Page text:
Deep water is the Upstream growth priority for Shell. We have advantaged positions in Brazil, the Gulf of Mexico, Nigeria and Malaysia – with substantial and profitable growth potential. Our global, deep-water production from already discovered fields is on track to exceed 900 thousand boe/d by 2020. Near-field exploration could add further growth, such as our announced Whale discovery in the Gulf of Mexico. We have shaped our deep-water business with economically resilient projects that are scoped, designed and safely operated to meet market conditions with an average forward-looking break-even price for pre-FID projects that we believe is less than $30 a barrel1.
Forty years ago, we pioneered deep-water development in the US Gulf of Mexico and have since led the industry on technological achievements. We remain focused on safely ramping up production at our Stones project, which began operations in late 2016. Our Appomattox project has seen an approximate 25% cost reduction since the FID was taken, after already achieving a 20% cost reduction against initial concept. In addition, we have six other major producing assets in the Gulf of Mexico with subsea tie-back connections to several fields. In early 2017, we sanctioned the Kaikias project, which is a 40 thousand boe/d tie-back to the Ursa platform.
In Brazil, we delivered approximately 45% of our global deep-water production from operated and non-operated assets in 2017. We have significant acreage in the Santos Basin Pre Salt, which is one of the best deep-water provinces with low break-even prices and continued growth potential, with new FPSOs planned through the early 2020s. We have interests in 11 FPSOs currently operating in the Santos Basin, including one FPSO testing the Libra Pre Salt oil field. Following a 2017 bid round, we increased our operated leases in the country with two new operated blocks and one new non-operated block.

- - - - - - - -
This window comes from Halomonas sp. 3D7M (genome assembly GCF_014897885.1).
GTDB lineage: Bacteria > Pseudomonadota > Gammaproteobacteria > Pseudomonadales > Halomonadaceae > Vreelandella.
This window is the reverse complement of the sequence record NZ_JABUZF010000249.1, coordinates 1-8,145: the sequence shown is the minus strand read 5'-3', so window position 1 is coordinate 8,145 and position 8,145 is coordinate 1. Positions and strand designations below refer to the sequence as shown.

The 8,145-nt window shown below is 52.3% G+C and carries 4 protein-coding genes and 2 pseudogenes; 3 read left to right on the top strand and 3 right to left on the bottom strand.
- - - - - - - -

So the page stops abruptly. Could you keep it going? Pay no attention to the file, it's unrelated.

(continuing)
Shell has been in Nigeria for more than 50 years and the country remains an important part of our deep-water portfolio, with clear growth potential. The Shell-operated Bonga field was Nigeria’s first deep-water development in depths of more than 1,000 metres; it began production in 2005 and has produced more than 600 million barrels of oil. We brought the Bonga North West deep-water tie-back on stream in 2014. In 2015, we increased production after completing the third phase of infill drilling from the Bonga Main field.
With a 125-year history in Malaysia, Shell pioneered the oil and gas industry in the country and fuelled its growth. Offshore Malaysia, Shell operates five producing oil fields, including the Gumusut-Kakap deep-water field where production began in 2014. Malikai, Shell’s second deep-water project in Malaysia, features the country’s first tension-leg platform and began production in December 2016.
1 The forward-looking breakeven price for pre-FID projects is calculated based on all forward-looking costs associated with pre-FID projects in our development portfolio. Accordingly, this typically excludes exploration and appraisal costs, lease bonuses, exploration seismic and exploration-team overhead costs. The forward-looking breakeven price for pre-FID projects is calculated based on our estimate of resources volumes that are currently classified as 2C under the Society of Petroleum Engineers’ Resource Classification System. As these pre-FID projects are expected to be multi-decade producing projects, the less than $30 per barrel projection will not be reflected either in earnings or cash flow in the next five years.